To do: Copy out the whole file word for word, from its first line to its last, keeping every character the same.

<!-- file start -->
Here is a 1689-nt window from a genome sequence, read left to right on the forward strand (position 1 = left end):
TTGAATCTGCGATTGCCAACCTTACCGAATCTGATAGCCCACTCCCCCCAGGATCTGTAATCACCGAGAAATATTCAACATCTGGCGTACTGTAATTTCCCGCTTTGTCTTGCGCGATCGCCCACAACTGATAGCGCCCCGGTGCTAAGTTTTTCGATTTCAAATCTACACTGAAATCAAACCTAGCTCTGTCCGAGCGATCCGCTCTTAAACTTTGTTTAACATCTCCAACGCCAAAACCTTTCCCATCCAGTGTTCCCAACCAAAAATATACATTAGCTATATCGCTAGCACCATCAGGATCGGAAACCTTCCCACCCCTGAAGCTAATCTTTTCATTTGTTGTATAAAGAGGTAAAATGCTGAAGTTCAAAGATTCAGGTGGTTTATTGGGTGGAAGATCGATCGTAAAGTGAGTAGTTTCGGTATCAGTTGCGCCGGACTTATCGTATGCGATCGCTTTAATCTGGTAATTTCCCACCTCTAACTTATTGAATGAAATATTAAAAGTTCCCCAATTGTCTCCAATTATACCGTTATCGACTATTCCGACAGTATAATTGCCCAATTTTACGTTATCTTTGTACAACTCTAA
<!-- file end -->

Here is a 1689-nt window from a genome sequence, read left to right on the forward strand (position 1 = left end):
TTGAATCTGCGATTGCCAACCTTACCGAATCTGATAGCCCACTCCCCCCAGGATCTGTAATCACCGAGAAATATTCAACATCTGGCGTACTGTAATTTCCCGCTTTGTCTTGCGCGATCGCCCACAACTGATAGCGCCCCGGTGCTAAGTTTTTCGATTTCAAATCTACACTGAAATCAAACCTAGCTCTGTCCGAGCGATCCGCTCTTAAACTTTGTTTAACATCTCCAACGCCAAAACCTTTCCCATCCAGTGTTCCCAACCAAAAATATACATTAGCTATATCGCTAGCACCATCAGGATCGGAAACCTTCCCACCCCTGAAGCTAATCTTTTCATTTGTTGTATAAAGAGGTAAAATGCTGAAGTTCAAAGATTCAGGTGGTTTATTGGGTGGAAGATCGATCGTAAAGTGAGTAGTTTCGGTATCAGTTGCGCCGGACTTATCGTATGCGATCGCTTTAATCTGGTAATTTCCCACCTCTAACTTATTGAATGAAATATTAAAAGTTCCCCAATTGTCTCCAATTATACCGTTATCGACTATTCCGACAGTATAATTGCCCAATTTTACGTTATCTTTGTACAACTCTAA